- (location) In a place or location (stated, implied or otherwise indicated) at some distance from the speaker (compare here).
- (figuratively) In that matter, relation, etc.; at that point, stage, etc., regarded as a distinct place.
- He did not stop there, but continued his speech.
- They patched up their differences, but matters did not end there.
- (location) To or into that place; thither.
- In existence or in this world; see pronoun section below.
- The use of there instead of they're (meaning they are) is a common error in English writing.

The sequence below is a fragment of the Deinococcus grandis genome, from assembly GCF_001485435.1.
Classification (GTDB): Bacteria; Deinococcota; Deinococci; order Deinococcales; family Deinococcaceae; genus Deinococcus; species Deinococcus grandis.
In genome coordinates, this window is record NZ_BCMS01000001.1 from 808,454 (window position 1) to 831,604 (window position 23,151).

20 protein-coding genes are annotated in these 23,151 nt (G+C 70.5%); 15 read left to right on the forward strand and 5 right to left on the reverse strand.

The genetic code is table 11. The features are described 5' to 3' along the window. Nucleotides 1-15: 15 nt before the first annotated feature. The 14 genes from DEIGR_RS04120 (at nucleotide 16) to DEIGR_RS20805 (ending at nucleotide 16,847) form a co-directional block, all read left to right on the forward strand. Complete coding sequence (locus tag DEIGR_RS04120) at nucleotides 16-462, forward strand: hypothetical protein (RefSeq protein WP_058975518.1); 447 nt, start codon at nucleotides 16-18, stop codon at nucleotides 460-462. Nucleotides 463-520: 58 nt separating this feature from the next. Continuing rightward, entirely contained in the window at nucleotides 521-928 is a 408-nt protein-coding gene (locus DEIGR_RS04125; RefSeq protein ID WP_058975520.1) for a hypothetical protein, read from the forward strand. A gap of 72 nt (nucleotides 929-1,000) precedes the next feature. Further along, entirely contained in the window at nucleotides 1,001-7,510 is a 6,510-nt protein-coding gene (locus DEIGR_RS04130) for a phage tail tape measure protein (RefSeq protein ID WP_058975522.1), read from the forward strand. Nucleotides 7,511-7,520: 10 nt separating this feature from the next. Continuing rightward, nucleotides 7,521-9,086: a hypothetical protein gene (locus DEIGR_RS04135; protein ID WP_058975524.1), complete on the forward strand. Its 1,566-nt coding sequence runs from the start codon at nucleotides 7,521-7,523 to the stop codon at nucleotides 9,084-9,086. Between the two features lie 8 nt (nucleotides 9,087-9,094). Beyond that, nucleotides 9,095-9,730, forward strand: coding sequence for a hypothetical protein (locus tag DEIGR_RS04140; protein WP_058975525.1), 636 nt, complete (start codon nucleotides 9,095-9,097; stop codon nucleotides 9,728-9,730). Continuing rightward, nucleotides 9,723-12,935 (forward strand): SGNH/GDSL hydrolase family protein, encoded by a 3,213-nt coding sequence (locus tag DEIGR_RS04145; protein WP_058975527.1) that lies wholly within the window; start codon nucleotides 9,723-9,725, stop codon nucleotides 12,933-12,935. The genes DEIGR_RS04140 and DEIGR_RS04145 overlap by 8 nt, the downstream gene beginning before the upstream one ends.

- (to or into that place):
- There is sometimes used by way of exclamation, calling attention to something, especially to something distant; as, There, there! See there! Look there!
- There is often used as an expletive, and in this use, when it introduces a sentence or clause, the verb precedes its subject.
- There is much used in composition, and often has the sense of a pronoun. See thereabout, thereafter, therefrom, etc.
- That place.
- That status; that position.
- You get it ready; I'll take it from there.
- Used as an expletive subject of be in its sense of “exist", with the semantic, usually indefinite subject being postponed or (occasionally) implied.
- There are two apples on the table. [=Two apples are on the table.]
- There is no way to do it. [=No way to do it exists.]
- Is there an answer? [=Does an answer exist?]
- No, there isn't. [=No, one doesn't exist.]